Although swimming may have spent a time as a sport for the wealthy Caucasian male, today the faces of American swimming are much more diverse. USA Swimming’s mission statement declares a goal for inclusion and opportunities for people of diverse race, age, income, ethnicity, religion, gender, and sexual orientation.
Still, in past years there have been very few athletes of color in swimming, especially when compared to almost any other sport. However, that is finally changing, and at a rapid pace.
Before the 2012 summer Olympics, there had never been an Olympic American swim team with more than one African American member at a time. Anthony Ervin (of mixed African American and Native American ancestry) had been the first African American to ever qualify for the USA Olympic team, in 2000. He also was the first to earn a medal for the USA in swimming (gold in the 50 meter freestyle and silver in the 4x100 meter freestyle relay).
On the women’s side Maritza McClendon (née Correia) was the first female African American (and first Puerto Rican) to make the team, and she also became the first African American swimmer to set a world record. Up to 2012, these two athletes provided the only diversity to the American team.
Now this is more like it. It shall be framed and once I get my picture with these ladies it will be a double frame. pic.twitter.com/DcbnU2UDa0— Maritza McClendon (@ritzyswims04) March 26, 2015
In 2012 however, three athletes qualified. The first was Anthony Ervin, who was joined by African American Cullen Jones and Lia Neal, of African American and Chinese descent. That year, Ervin placed 5th in the 50-meter freestyle race, while Jones took the silver medal in that race. Jones also earned a gold medal as a member of the 4x100 meter medley relay and silver for the 4x100 meter freestyle relay. Meanwhile, Lia Neal won bronze as a member of the 4x100 meter women’s freestyle relay.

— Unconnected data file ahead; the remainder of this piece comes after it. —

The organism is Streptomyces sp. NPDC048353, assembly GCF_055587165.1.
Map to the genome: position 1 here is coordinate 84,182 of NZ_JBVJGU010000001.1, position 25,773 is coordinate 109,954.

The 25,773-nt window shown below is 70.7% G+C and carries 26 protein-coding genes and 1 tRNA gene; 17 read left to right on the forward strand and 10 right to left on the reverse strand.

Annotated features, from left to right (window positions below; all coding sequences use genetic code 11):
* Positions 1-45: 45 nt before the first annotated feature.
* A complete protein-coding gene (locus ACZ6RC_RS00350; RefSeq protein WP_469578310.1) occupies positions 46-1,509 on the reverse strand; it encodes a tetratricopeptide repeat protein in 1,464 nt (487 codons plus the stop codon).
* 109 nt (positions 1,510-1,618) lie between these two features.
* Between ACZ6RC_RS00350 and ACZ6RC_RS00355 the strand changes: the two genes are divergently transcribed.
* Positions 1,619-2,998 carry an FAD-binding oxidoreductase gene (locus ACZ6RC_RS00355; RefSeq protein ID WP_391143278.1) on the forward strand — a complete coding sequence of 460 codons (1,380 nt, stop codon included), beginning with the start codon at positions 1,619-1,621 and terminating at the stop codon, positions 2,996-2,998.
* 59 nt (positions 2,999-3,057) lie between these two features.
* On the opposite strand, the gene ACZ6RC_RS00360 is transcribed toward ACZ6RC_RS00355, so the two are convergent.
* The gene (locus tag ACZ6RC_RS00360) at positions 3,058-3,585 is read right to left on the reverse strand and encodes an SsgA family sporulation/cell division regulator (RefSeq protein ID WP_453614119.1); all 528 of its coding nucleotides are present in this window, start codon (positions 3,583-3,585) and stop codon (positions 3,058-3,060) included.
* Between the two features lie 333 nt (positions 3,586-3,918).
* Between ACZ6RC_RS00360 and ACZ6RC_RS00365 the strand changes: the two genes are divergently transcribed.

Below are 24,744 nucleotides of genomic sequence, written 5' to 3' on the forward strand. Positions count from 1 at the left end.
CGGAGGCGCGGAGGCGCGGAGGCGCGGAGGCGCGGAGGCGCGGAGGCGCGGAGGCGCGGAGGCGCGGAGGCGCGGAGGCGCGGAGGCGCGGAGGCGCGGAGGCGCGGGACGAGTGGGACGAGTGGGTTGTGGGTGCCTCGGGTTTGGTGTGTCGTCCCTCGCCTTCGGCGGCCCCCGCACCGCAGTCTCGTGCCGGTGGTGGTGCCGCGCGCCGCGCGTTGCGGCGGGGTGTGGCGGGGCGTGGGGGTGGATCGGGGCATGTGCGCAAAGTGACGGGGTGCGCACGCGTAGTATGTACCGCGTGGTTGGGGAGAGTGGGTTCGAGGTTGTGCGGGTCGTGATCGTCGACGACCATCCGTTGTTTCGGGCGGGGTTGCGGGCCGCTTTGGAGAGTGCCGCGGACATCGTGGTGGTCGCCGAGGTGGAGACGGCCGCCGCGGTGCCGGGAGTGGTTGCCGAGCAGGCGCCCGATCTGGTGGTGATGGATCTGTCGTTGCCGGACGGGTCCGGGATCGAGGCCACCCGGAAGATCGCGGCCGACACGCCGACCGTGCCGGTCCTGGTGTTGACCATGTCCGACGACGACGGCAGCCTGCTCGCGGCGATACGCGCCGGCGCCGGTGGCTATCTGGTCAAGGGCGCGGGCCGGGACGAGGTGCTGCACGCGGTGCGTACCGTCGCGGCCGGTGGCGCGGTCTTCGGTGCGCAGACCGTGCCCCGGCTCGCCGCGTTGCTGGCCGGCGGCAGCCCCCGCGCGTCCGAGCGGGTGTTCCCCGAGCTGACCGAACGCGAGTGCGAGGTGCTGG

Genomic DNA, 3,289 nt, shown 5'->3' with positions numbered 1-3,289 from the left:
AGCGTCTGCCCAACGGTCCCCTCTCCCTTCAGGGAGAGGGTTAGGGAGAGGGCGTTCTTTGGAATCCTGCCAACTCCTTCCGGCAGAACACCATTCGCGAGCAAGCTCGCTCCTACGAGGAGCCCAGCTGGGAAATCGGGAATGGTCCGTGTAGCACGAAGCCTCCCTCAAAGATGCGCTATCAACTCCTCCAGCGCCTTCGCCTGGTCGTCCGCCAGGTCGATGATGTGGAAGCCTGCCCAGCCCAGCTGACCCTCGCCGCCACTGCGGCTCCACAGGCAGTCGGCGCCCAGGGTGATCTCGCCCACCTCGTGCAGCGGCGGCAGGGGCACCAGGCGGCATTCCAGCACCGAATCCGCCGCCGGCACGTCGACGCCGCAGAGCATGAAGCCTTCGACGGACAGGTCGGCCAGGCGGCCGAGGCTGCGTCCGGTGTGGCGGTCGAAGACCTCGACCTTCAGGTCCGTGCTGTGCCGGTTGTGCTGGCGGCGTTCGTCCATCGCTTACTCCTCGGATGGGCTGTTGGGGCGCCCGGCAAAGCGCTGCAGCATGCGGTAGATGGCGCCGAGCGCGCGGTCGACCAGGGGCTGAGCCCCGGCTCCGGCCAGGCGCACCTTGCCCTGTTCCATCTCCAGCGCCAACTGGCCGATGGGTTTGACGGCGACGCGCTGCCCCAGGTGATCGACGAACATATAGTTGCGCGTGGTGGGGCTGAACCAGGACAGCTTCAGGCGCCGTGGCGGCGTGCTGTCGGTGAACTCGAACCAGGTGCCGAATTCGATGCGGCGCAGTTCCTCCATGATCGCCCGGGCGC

Supporters were thrilled and there was plenty of celebration of the increasing diversity within swimming. But 2012 was a sign of things to come.
Success in the pool can lead to lucrative endorsement contracts. This month, FINIS launched their Onyx swimwear line with Arianna Vanderpool-Wallace featured prominently in print and video ads.
This year, as athletes prepare for the 2016 Olympics in Rio, there are even more African American athletes that may be competing. Last March, at the NCAA championships women’s 100 yard freestyle event, history was made as Lia Neal, her Stanford partner Simone Manuel, and Natalie Hinds of the University of Florida claimed the silver, gold, and bronze medals respectively. In men’s swimming, Cullen Jones is expected to qualify despite his age at 31.
Depending on how trials go, he may be joined by Reece Whitley, the Sports Illustrated Kids 2015 Sportskid of the Year, a 16-year-old breaststroker with the potential to qualify.
Each of these athletes is extraordinary in their own right, but it is wonderful to see what they are doing for the previously whitewashed sport. Both Lia Neal and Cullen Jones are outspoken supporters of programs to encourage swimming education for minorities, and Reece Whitley is popular on social media. African American swimmers can be excellent inspiration for young athletes, encouraging more to become interested in the sport and widening the range of the USA’s talent pool.
More importantly, they increase interest in the sport and help improve access to pools for black and Latino communities, allowing kids to learn to swim. Research has shown that many children of minorities may not learn how to swim due to limited pool options or cultural limitations, which results in a higher relative number of drowning deaths compared to white children. The increase in awareness brought to minority communities by these Olympians is actually saving lives.
Overall, we can expect the state of American swimming to be forever changed for the better through the diversity that these athletes represent. One can only hope that in coming years there will be more and more athletes from all walks of life and all races that get the opportunity to enjoy the health and recreational benefits of swimming.
On 2015's Make a Splash tour, Cullen Jones helped raise awareness of swimming safety in underserved communities. Sixty to 70 percent of African American and Latino/Hispanic children lack basic, life-saving swimming skills. The tour was co-sponsored by The USA Swimming Foundation and Phillips 66.